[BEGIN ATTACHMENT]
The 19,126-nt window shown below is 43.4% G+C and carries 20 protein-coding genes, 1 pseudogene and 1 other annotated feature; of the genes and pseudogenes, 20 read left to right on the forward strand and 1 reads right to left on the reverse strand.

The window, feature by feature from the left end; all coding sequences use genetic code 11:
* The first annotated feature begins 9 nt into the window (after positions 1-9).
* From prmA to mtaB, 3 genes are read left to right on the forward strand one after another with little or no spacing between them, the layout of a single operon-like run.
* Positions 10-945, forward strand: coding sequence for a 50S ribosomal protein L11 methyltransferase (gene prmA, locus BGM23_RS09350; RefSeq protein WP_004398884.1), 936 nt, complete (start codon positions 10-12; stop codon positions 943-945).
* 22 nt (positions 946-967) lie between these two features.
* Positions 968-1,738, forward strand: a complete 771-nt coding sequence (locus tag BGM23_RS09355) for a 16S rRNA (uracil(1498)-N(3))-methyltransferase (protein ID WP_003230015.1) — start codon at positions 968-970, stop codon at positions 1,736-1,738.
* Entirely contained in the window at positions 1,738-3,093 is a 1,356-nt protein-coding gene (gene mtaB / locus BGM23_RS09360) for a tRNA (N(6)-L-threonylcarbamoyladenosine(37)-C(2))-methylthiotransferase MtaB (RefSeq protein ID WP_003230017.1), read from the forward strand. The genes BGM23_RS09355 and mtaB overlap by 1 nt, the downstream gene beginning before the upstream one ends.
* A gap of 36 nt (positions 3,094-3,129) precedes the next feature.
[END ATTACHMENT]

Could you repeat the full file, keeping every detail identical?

The 19,126-nt window shown below is 43.4% G+C and carries 20 protein-coding genes, 1 pseudogene and 1 other annotated feature; of the genes and pseudogenes, 20 read left to right on the forward strand and 1 reads right to left on the reverse strand.

The window, feature by feature from the left end; all coding sequences use genetic code 11:
* The first annotated feature begins 9 nt into the window (after positions 1-9).
* From prmA to mtaB, 3 genes are read left to right on the forward strand one after another with little or no spacing between them, the layout of a single operon-like run.
* Positions 10-945, forward strand: coding sequence for a 50S ribosomal protein L11 methyltransferase (gene prmA, locus BGM23_RS09350; RefSeq protein WP_004398884.1), 936 nt, complete (start codon positions 10-12; stop codon positions 943-945).
* 22 nt (positions 946-967) lie between these two features.
* Positions 968-1,738, forward strand: a complete 771-nt coding sequence (locus tag BGM23_RS09355) for a 16S rRNA (uracil(1498)-N(3))-methyltransferase (protein ID WP_003230015.1) — start codon at positions 968-970, stop codon at positions 1,736-1,738.
* Entirely contained in the window at positions 1,738-3,093 is a 1,356-nt protein-coding gene (gene mtaB / locus BGM23_RS09360) for a tRNA (N(6)-L-threonylcarbamoyladenosine(37)-C(2))-methylthiotransferase MtaB (RefSeq protein ID WP_003230017.1), read from the forward strand. The genes BGM23_RS09355 and mtaB overlap by 1 nt, the downstream gene beginning before the upstream one ends.
* A gap of 36 nt (positions 3,094-3,129) precedes the next feature.